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Re: 5th year associate leaving now to go in-house: AMA

Postby totesTheGoat » Tue Oct 27, 2015 2:31 pm

There are a handful of in-house positions now being offered to students straight out of school... do you think that your firm experience is invaluable in regards to your in-house work, or is in-house something you would have felt comfortable doing straight out of school?

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Re: 5th year associate leaving now to go in-house: AMA

Postby Anonymous User » Tue Oct 27, 2015 5:01 pm

NoBladesNoBows wrote:Thanks to everyone answering questions! It's very helpful for planning ahead. I have a few questions:


1. What were you doing before going in-house/what were most of your coworkers doing? I assume almost everyone comes from biglaw, but of those that do is pretty much everyone from a transactional practice? Any litigators? Other? If there are people that didn't come from biglaw where did they come from?

2. What are the long-term advancement opportunities in-house? I realize that something like GC is even more unicorn than making partner, but assuming solid job performance where can you expect to be after 10-15 years? Assistant to GC? What kind of work/salary would you be looking at?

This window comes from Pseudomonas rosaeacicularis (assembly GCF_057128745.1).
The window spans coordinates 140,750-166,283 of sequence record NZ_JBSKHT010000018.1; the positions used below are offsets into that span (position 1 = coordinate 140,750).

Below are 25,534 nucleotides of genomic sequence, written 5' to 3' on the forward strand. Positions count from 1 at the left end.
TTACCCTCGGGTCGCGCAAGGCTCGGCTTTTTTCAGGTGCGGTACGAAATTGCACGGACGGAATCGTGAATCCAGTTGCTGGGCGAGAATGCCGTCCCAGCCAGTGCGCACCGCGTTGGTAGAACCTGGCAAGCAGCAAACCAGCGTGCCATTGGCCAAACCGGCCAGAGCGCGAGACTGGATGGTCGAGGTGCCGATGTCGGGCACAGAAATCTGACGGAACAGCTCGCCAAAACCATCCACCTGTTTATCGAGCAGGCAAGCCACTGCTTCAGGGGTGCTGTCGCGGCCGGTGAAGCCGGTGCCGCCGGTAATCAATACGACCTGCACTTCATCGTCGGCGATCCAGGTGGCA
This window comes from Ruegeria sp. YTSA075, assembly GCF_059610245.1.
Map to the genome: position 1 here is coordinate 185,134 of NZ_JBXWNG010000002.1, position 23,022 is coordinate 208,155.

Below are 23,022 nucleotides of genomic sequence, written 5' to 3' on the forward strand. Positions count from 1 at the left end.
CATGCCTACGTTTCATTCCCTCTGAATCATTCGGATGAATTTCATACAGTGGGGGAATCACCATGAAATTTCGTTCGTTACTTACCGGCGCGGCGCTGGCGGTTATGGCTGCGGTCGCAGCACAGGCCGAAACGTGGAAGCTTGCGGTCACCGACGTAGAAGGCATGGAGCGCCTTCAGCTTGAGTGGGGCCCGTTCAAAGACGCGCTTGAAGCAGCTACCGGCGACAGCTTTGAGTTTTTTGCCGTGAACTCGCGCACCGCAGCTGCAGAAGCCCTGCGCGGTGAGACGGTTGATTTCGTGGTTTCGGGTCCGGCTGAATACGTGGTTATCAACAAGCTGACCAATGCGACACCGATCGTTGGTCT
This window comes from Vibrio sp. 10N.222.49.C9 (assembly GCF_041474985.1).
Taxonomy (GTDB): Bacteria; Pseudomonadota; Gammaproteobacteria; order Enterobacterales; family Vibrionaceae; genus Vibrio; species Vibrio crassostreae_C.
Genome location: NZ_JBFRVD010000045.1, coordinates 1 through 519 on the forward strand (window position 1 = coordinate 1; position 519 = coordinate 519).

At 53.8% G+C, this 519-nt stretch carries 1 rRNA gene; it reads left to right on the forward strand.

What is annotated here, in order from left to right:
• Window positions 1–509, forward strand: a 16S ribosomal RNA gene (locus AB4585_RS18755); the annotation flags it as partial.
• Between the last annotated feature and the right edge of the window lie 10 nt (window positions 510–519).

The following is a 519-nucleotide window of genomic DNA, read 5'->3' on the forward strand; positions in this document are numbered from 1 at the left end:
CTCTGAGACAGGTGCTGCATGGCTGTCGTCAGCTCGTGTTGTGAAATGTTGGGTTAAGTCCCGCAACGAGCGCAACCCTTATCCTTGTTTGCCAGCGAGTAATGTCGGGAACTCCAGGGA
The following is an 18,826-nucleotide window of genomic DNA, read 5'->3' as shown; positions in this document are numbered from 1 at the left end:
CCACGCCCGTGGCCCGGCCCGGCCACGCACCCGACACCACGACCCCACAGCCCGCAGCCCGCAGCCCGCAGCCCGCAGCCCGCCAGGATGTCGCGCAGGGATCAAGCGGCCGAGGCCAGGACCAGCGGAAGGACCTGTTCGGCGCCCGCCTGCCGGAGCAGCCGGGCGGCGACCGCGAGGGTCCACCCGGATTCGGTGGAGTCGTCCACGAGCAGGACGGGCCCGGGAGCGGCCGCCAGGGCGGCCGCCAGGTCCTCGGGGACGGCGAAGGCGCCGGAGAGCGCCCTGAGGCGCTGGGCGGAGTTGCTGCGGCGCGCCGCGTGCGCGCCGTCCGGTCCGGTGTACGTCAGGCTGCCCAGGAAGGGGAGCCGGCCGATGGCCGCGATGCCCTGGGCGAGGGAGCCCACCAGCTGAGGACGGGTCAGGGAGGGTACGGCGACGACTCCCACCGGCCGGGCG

3. In regard to the politics mentioned above, would you elaborate a bit on that? I know what "office politics" means in general (several years work experience at F500) but what are some specific examples that you've seen? Is it different in legal?


Thanks again, your perspective is much appreciated!


Not OP- other in-house poster above who mentioned politics.

1. Biglaw in whatever position they were hired for. There are more slots for deal people, but there are a few litigators- guessing something like a 4:1 ratio (lumping various niche practices like ERISA in with the deal people).

2. You can climb the ladder. My company has grades that go Attorney -> Senior Attorney ->Counsel -> Senior Counsel -> AGC ->GC (though there are some anomalous "other" titles in there too). Excluding bonuses and stock grants, Attorney is in the mid 100s, Senior Counsel is mid 200s, GC is in the millions all in (though executive comp gets extremely complex). I don't have as good idea what AGC's make because they are above the regular pay scale but not so high their pay is disclosed on the proxy.